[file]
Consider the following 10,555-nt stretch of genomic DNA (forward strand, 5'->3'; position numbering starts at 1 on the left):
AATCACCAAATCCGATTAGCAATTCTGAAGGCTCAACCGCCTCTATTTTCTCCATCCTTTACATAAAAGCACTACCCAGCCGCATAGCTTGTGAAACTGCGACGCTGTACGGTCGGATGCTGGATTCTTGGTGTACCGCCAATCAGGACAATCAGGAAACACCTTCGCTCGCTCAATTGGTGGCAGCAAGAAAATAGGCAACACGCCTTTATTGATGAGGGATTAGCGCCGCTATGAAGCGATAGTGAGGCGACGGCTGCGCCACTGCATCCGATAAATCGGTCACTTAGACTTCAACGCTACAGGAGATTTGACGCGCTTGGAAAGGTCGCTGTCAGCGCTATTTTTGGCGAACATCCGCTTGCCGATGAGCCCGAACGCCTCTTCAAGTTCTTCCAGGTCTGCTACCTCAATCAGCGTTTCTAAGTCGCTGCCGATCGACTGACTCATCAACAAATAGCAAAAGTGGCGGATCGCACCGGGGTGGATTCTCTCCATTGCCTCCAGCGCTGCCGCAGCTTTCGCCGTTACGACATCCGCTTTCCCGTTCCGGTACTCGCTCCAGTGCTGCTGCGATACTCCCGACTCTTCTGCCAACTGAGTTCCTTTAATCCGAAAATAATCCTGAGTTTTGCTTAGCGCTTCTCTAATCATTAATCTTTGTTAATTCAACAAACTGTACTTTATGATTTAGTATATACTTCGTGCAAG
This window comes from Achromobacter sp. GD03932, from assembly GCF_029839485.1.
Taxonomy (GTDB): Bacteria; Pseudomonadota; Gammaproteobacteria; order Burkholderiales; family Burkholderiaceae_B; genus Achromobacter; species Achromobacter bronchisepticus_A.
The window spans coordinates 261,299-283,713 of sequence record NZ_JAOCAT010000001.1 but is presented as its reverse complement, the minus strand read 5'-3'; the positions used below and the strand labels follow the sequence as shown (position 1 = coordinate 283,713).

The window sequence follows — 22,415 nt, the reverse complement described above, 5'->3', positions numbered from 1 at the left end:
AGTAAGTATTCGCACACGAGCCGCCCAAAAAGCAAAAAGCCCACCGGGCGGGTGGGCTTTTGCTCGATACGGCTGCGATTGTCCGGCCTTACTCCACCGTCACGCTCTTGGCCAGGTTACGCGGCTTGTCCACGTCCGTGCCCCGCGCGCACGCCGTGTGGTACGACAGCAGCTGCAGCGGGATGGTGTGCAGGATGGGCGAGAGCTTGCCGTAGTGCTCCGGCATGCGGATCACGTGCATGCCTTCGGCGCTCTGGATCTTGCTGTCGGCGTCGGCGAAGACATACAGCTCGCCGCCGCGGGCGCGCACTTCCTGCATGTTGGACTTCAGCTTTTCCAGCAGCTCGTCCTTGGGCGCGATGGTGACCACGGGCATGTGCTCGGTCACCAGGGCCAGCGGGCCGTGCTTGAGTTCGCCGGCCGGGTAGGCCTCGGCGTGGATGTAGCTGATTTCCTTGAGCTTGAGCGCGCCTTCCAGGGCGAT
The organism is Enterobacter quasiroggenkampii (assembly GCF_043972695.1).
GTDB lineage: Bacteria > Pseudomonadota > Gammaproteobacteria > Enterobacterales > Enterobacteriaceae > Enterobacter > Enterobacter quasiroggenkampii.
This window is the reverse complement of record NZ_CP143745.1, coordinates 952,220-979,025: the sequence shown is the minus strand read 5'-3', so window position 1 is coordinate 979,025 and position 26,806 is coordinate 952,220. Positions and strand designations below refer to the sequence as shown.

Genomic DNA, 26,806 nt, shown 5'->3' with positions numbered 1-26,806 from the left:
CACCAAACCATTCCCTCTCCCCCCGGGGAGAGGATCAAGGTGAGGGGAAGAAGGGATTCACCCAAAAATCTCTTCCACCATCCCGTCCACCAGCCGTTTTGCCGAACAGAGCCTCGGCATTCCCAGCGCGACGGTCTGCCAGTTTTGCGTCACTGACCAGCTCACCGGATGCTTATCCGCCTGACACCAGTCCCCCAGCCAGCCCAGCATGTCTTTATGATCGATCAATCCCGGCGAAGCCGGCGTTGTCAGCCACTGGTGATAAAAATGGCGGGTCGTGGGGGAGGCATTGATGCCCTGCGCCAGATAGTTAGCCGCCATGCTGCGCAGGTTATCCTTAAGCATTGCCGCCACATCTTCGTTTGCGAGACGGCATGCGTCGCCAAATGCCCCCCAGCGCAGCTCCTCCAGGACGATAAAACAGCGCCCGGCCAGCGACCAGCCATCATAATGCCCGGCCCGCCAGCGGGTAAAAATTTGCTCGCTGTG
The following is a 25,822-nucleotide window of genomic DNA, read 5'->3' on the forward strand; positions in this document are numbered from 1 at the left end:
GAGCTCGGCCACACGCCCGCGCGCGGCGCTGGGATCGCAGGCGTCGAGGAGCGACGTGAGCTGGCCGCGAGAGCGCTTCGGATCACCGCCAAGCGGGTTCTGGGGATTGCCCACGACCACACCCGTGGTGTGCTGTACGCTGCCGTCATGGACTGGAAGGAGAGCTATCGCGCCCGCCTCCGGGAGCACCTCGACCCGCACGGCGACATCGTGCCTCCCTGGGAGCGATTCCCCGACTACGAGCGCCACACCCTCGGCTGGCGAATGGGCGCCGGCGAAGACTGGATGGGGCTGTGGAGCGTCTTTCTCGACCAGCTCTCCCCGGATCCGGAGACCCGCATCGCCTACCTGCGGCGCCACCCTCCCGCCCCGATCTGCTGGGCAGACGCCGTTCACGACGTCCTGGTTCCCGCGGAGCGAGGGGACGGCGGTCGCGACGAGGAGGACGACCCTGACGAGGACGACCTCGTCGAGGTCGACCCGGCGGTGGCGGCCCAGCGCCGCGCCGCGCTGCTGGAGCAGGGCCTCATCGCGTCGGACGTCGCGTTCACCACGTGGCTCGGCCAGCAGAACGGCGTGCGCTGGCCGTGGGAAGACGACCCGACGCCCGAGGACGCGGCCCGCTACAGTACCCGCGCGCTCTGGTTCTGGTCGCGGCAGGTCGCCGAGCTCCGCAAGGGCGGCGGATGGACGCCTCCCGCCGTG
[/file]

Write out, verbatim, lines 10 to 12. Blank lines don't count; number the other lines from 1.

This window is the reverse complement of record NZ_CP143745.1, coordinates 952,220-979,025: the sequence shown is the minus strand read 5'-3', so window position 1 is coordinate 979,025 and position 26,806 is coordinate 952,220. Positions and strand designations below refer to the sequence as shown.

Genomic DNA, 26,806 nt, shown 5'->3' with positions numbered 1-26,806 from the left:
CACCAAACCATTCCCTCTCCCCCCGGGGAGAGGATCAAGGTGAGGGGAAGAAGGGATTCACCCAAAAATCTCTTCCACCATCCCGTCCACCAGCCGTTTTGCCGAACAGAGCCTCGGCATTCCCAGCGCGACGGTCTGCCAGTTTTGCGTCACTGACCAGCTCACCGGATGCTTATCCGCCTGACACCAGTCCCCCAGCCAGCCCAGCATGTCTTTATGATCGATCAATCCCGGCGAAGCCGGCGTTGTCAGCCACTGGTGATAAAAATGGCGGGTCGTGGGGGAGGCATTGATGCCCTGCGCCAGATAGTTAGCCGCCATGCTGCGCAGGTTATCCTTAAGCATTGCCGCCACATCTTCGTTTGCGAGACGGCATGCGTCGCCAAATGCCCCCCAGCGCAGCTCCTCCAGGACGATAAAACAGCGCCCGGCCAGCGACCAGCCATCATAATGCCCGGCCCGCCAGCGGGTAAAAATTTGCTCGCTGTG